There are certain limitations that should be accounted for in this retrospective database study. Data on vitamin D levels were not available for 20% of the patients that were admitted for hip fracture. We did not have details that may have influenced the serum 25(OH)D status, such as medication details, physical activity and sun exposure. In addition, a single vitamin D level measurement may be an imperfect surrogate as a long-term indicator of the vitamin D levels. However, Singapore is extremely close to the equator and has uniform temperature and abundant sunshine throughout the year. This climatic condition minimizes the seasonal variation in circulating vitamin D level compared to that in countries distal from the equator, which has substantially varying vitamin D levels throughout the year, according to the season, in a nonlinear manner [3]. Although our study sample was large and represented the typical geriatric patient with hip fractures admitted to a hospital for treatment, our results cannot be extrapolated to other population groups [17]. The CCI might not be adequately sensitive to quantify the overall comorbidity burden in the geriatric hip fracture population. As the CCI is a composite index, it does not discriminate well among diseases and is not reflective of the severity of illness. Notably, the weight assigned to the individual comorbid conditions in CCI may not reflect their relative importance on the vitamin D level. One other possible explanation is that some of the associated conditions, such as inflammatory bowel diseases, are not part of the CCI score. Moreover, CCI includes some comorbidities that have no reported association with the vitamin D status, such as peptic ulcer disease, warfarin use, leukemia, lymphoma, metastasis, and several other solid cancers. The current literature seems to present more controversies than definitive conclusions with regard to the association of Vitamin D deficiency with various diseases and the role of vitamin D supplementation in preventive efforts. The level of 25(OH)D defined as vitamin D deficiency, remains controversial, and there is no consensus on the optimal level of 25(OH)D [30, 31]. Studies linking vitamin D status with the non-skeletal end-points arise from small observational case–control or cross-sectional experiments. The nature of the study design resulted in the identification of association and cannot prove a causal relationship [19]. The results from 34 intervention studies on vitamin D deficiency did not prove whether vitamin D supplementation is effective in reducing disease occurrence [32]. Recent large-scale studies continue to disprove the value of vitamin D supplementation in fracture prevention in community-dwelling older adults, cardiovascular protection, cancer prevention and diabetes [33,34,35]. The discrepancy between observational and interventional studies suggests that low vitamin D levels may only serve as a marker of ill health and are unlikely to be involved in the pathogenesis of diseases. Overall, the existing literature provides limited and conflicting support for any association between 25(OH)D status and non-skeletal health outcomes, and our current finding of a lack of association between CCI score and vitamin D levels would further underscore this issue.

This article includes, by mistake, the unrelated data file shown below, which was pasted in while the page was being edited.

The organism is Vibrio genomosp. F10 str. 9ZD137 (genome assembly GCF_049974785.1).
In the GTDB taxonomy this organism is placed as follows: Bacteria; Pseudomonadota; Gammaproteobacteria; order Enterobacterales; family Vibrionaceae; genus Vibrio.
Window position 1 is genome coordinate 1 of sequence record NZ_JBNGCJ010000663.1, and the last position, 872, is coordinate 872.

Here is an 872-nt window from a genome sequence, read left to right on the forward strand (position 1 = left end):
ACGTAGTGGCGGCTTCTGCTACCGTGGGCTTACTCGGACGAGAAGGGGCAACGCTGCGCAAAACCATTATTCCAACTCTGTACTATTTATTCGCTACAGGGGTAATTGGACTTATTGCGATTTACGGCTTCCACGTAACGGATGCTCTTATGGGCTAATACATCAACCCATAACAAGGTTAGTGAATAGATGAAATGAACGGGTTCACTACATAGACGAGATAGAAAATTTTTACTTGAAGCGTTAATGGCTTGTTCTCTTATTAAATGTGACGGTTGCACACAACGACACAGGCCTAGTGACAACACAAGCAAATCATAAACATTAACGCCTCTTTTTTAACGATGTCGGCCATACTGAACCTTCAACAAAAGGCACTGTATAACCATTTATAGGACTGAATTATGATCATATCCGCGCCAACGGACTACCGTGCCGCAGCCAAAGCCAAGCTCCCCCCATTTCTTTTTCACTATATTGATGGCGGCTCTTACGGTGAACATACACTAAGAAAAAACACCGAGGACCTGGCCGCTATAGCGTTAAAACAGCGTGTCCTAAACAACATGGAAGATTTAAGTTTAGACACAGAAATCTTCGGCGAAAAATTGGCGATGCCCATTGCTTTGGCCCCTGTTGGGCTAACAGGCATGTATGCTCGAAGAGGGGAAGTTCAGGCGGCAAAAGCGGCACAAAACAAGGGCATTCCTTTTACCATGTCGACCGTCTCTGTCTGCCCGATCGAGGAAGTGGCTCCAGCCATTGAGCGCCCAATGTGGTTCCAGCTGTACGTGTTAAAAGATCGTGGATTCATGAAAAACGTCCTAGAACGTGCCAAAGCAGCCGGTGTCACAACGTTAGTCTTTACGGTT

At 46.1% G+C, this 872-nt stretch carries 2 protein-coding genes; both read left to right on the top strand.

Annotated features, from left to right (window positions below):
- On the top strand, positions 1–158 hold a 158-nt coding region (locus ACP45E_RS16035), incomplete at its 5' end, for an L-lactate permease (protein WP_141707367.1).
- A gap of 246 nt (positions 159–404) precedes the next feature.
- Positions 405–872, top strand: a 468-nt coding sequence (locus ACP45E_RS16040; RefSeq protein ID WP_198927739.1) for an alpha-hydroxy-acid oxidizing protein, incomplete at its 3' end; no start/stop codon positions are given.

In our study, DM with end-stage organ disease was significantly associated with lower vitamin D levels. There was no correlation between DM and vitamin D levels. Studies that examined the relationship between DM and vitamin D have reported inconsistent results. The association reported in some of these studies was limited to obese subjects, specific sex, and extremely low vitamin D levels [36, 37]. Consistent with some studies, we also observed lower vitamin D levels in patients with CCF [11]. Vitamin D is involved in multiple pathophysiological pathways relevant to heart failure. Data from large cohort studies have confirmed the association between vitamin D deficiency and the risk of CCF. However, other studies have not found any such association [38]. Vitamin D supplementation did not confer cardiovascular protection in a recent trial by Barbarawi et al. [39]. However, data from prospective clinical trials are lacking, and vitamin D supplementation does not decrease the risk of CCF and DM [12]. Dementia and cancer had significantly higher vitamin D levels in our study. This may be attributed to the routine vitamin D supplementation prescribed by the geriatricians and oncologists.